The Court finds the daughters were habitual residents of El Salvador at the time Mother wrongfully retained them in the United States on February 27, 2014. Federal courts use a "two-part framework to assist in the habitual residence analysis[, ]" a term that was left undefined by the Hague Convention. Maxwell, 588 F.3d at 251. The first question is "whether the parents shared a settled intention to abandon the former country of residence" and the second question is "whether there was an actual change in geography coupled with the passage of an appreciable period of time, one sufficient for acclimatization by the children to the new environment." Id . (citations omitted).

Here, first, there is no evidence of an intent by both parents to abandon El Salvador as their country of residence. Instead, the family traveled to the United States on November 18, 2013 with an original intent to return to El Salvador on January 25, 2014. (Verified Compl. ¶ 11.) Prior to this, the family lived in El Salvador. (Id. at ¶ 9, Ex. D.) After a "problem arose, " Father returned to El Salvador without the family, but then returned to the United States on February 20, 2014 and bought tickets for the family to return to El Salvador on February 28, 2014. (Id. at ¶¶ 12-13, Ex. F.) Father did not consent to Mother's intent to retain the daughters in the United States; thus, there was no shared intent to abandon El Salvador. (Id. at ¶ 14.)

Second, even though there was an actual change in geography because the family traveled from El Salvador to the United States, there is no evidence before the Court to suggest this change was not "coupled with the passage of an appreciable period of time." Maxwell, 588 F.3d at 251. Courts have considered such factors as "school enrollment, participation in social activities, the length of stay in relative countries, and the child's age to determine the extent of a child's acclimatization to the new country of residence." Id . 588 F.3d at 254. Here, the only evidence before the Court is that the daughters are enrolled in school in El Salvador and they have lived in El Salvador longer than they have in the United States. (Verified Compl. ¶¶ 7-10, Ex. E.) Therefore, the Court cannot find an actual change in geography with the requisite acclimatization.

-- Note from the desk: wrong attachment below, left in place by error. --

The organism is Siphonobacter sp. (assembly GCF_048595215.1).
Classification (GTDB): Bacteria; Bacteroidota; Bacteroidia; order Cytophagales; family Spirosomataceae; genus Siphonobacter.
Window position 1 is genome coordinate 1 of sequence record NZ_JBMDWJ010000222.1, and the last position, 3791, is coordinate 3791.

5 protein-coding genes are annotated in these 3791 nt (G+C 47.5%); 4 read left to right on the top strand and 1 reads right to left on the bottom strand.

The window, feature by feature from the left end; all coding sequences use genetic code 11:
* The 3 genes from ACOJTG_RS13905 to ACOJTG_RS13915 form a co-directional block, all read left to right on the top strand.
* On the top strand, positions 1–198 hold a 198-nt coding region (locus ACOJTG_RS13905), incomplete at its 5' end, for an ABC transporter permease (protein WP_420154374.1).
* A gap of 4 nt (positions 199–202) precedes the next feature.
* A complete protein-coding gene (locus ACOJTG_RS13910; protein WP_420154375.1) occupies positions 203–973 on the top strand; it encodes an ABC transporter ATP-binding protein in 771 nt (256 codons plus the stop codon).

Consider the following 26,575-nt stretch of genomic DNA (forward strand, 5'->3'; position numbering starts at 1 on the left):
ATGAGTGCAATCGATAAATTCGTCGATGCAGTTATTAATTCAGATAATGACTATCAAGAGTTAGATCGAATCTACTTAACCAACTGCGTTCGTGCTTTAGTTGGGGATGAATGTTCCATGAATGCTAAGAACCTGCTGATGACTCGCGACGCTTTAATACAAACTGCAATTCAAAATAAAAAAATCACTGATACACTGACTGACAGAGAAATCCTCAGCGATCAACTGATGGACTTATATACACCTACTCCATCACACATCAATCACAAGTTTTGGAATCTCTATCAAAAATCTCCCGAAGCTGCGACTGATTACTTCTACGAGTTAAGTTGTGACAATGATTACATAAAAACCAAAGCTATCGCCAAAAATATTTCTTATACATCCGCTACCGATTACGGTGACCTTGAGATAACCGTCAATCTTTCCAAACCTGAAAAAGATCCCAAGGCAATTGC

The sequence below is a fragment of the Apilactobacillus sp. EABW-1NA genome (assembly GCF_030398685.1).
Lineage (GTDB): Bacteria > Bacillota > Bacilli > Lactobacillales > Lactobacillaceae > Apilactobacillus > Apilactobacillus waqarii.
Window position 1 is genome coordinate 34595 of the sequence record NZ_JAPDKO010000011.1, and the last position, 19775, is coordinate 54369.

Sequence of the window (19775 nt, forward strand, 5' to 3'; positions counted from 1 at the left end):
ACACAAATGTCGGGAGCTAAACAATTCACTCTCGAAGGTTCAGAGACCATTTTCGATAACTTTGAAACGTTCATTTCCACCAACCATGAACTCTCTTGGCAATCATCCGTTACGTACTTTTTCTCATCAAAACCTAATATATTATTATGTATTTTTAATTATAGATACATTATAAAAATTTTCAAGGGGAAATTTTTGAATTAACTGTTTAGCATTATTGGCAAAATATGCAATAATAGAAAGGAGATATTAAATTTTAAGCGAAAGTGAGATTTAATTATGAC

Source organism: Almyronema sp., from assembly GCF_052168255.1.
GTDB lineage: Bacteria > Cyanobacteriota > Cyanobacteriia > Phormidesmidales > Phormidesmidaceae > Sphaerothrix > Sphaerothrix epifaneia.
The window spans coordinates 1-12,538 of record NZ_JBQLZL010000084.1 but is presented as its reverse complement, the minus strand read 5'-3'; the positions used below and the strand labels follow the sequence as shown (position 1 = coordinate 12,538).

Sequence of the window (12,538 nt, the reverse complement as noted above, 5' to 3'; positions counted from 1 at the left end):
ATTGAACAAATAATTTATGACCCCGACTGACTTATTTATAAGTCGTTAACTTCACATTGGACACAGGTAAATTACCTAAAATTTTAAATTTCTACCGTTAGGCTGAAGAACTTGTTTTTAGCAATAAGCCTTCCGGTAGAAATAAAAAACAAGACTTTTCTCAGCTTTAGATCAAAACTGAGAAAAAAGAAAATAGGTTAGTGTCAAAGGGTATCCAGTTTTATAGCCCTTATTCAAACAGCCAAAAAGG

Accordingly, the evidence now before the Court establishes the daughters were habitual residents of El Salvador at the time of wrongful retention in the United States by Mother.

ii. Breach of Father's Custody Rights

Next, the Court finds Mother's retention of the daughters in the United States breached Father's custody rights. Custody rights are determined by the law of the habitual residence, in this case El Salvador. See Hague Convention, art. 3, 19 I.L.M. at 1501. The evidence submitted by Father shows he is listed as the father on the birth certificates of both daughters, certified by the Family Register of the Department of Morazan, El Salvador. (Verified Compl. Exs. B, C.); see also Alcala, 2014 WL 5506739, at *5 ("Because Father is listed on the Children's birth certificates, he is presumed to have patria potestas rights over both of the Children.") Under Article 206 and 207 of Title II of the Family Code of El Salvador, "parental authority corresponds to the father and mother jointly." (Id. Ex. I at 3 (translated into English).) Accordingly, without any evidence to the contrary, the Mother's retention of the daughters in the United States breaches Father's custody rights as defined by El Salvadorian law.